Poya in Mitiyagoda. Photo by Brett Davies.
Today is poya day. It’s a full moon day, a tradition older than Buddhism, but it’s now devoted to that. Ostensibly. More often than not it’s just a day off, a day for long weekends, a secular holiday. I’m Buddhist but I must admit that I’ve generally ignored poya in the past. Today I’m actually trying to observe.
It’s not easy. Taking sil (being observant) generally involves (AFAIK) wearing white, eating vegetarian, not eating after noon, going to temple, meditating, abstaining from sex, etc. Basically, taking the eight precepts and living a sort of monastic life for a day. The hardest ones for me are right speech (not swearing or using harsh language, even jokingly) and avoiding general entertainment.
In the morning someone called me and said a presenter hadn’t showed up for the morning show. That immediately put a wrench in things. That’s work of sorts, and by the time I left the house I noticed I was wearing blue. On the way back I was listening to music and realized I should have been paying attention. So I tried that. It was nice. If you can’t eat past noon you need to get breakfast in early, so I did that as well.
Then I came home, put on white and went to temple. The place was full of old ladies in white, holding prayer books or just sitting. On the other side children had come for dhamma classes, I assume. Inside a room there were some beds and nurses, I think they were having a blood drive. I worshiped round a small stupa and headed home.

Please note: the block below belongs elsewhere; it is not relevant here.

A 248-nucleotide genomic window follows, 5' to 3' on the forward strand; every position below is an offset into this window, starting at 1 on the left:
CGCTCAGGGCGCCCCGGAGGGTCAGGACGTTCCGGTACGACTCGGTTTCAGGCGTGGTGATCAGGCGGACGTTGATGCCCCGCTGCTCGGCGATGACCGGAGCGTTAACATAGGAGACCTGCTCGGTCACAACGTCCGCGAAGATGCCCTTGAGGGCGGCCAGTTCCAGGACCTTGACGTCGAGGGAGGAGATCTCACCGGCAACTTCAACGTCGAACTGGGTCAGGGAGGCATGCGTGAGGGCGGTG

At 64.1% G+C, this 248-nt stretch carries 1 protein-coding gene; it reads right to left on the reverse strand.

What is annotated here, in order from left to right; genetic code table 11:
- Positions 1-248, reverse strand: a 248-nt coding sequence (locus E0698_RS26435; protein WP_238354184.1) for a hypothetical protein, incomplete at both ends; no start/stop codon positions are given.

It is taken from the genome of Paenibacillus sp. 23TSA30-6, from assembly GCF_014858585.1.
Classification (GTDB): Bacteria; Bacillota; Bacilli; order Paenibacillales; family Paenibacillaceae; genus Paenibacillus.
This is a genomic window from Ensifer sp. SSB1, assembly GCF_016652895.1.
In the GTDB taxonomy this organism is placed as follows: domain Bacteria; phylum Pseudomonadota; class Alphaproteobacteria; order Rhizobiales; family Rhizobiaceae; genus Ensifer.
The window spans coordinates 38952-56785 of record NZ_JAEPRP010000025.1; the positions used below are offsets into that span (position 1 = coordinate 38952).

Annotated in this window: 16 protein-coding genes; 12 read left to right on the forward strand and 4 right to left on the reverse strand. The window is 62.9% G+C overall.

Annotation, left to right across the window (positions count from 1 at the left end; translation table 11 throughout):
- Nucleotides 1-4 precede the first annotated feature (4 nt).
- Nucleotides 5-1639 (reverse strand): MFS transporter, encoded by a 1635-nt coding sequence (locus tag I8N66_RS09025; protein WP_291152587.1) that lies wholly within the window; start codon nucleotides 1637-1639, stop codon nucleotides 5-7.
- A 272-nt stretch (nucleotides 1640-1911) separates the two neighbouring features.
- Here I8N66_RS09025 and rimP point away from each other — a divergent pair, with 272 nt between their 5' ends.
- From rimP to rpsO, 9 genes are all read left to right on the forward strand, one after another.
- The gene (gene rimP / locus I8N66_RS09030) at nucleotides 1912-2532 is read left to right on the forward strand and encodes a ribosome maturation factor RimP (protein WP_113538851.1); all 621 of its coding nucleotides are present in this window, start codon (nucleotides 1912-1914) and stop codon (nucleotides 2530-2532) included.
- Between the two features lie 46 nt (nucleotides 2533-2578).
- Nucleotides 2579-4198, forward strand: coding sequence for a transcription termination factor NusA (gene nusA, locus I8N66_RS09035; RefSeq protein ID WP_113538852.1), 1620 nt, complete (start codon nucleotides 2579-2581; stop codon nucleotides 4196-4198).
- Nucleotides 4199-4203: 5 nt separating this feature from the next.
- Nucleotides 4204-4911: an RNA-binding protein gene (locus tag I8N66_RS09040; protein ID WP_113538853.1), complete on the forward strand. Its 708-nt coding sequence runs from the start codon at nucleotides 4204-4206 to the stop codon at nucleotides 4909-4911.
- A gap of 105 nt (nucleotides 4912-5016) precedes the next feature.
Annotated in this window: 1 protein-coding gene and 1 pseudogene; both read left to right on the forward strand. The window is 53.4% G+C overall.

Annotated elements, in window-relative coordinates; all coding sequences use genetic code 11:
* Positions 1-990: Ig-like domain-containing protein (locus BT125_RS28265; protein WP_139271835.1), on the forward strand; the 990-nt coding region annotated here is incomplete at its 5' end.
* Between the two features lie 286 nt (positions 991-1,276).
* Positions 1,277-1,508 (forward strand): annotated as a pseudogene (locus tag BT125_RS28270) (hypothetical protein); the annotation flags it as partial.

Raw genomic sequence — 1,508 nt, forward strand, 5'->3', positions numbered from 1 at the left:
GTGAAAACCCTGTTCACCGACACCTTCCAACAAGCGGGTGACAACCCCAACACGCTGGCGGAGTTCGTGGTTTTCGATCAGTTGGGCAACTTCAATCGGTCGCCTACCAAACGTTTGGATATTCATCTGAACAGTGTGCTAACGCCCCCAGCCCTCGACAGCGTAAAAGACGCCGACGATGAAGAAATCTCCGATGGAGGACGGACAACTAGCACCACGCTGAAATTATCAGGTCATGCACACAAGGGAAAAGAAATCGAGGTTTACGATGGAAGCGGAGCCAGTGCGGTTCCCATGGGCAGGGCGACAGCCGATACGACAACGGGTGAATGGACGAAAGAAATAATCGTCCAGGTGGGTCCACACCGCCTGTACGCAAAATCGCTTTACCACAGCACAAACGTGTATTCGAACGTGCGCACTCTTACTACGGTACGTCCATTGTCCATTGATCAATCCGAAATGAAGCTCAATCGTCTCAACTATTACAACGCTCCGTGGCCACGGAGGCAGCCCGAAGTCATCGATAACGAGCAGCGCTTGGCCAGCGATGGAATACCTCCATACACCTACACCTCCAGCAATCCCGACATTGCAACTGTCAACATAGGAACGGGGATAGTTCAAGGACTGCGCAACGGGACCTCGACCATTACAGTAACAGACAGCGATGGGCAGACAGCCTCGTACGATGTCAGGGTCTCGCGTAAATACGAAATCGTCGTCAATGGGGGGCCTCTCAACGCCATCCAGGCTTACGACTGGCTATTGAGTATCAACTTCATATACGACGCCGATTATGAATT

At this point I should have meditated but waking up at 6 had left me tired. One of the precepts is to avoid comfortable sitting or sleeping places, which is fine by me. I usually take a nap on the floor, and did. Not sleeping for too long, however, is difficult for me. So I’m up. I shouldn’t really blog either, but I’m trying to blog about mindful things, and to use the net mindfully. I’ve also turned off packet data on my phone, which is a lot.
People like me often frown upon or laugh at cultural Buddhism. Poya is after all just a full moon, stupas are physical structures (sometimes territorial) and statues are just statues. In the same way monks are too often corrupt and Buddhism too often political. All true I guess. That said, the thing about Buddhism in Sri Lanka is that the good stuff is there if you want it. Poya is a day which you can waste, but it’s also there if you want to practice awareness. Stupas are just stupas, but they help you find the temple, which is a quiet, safe place if you want to sit and reflect. And there are good monks who can impart great wisdom, they’re just generally off meditating and not on TV or running for office.
So I’m thankful for that. Sri Lankan Buddhism, for all its faults, has still preserved a space and a body of thought and practice that is there for anyone who wants to take refuge there. Like poya days. It’s a national holiday, a day when you’re culturally supported to reflect and take a monthly sabbath and generally get your head straight. If you want. I think that’s nice.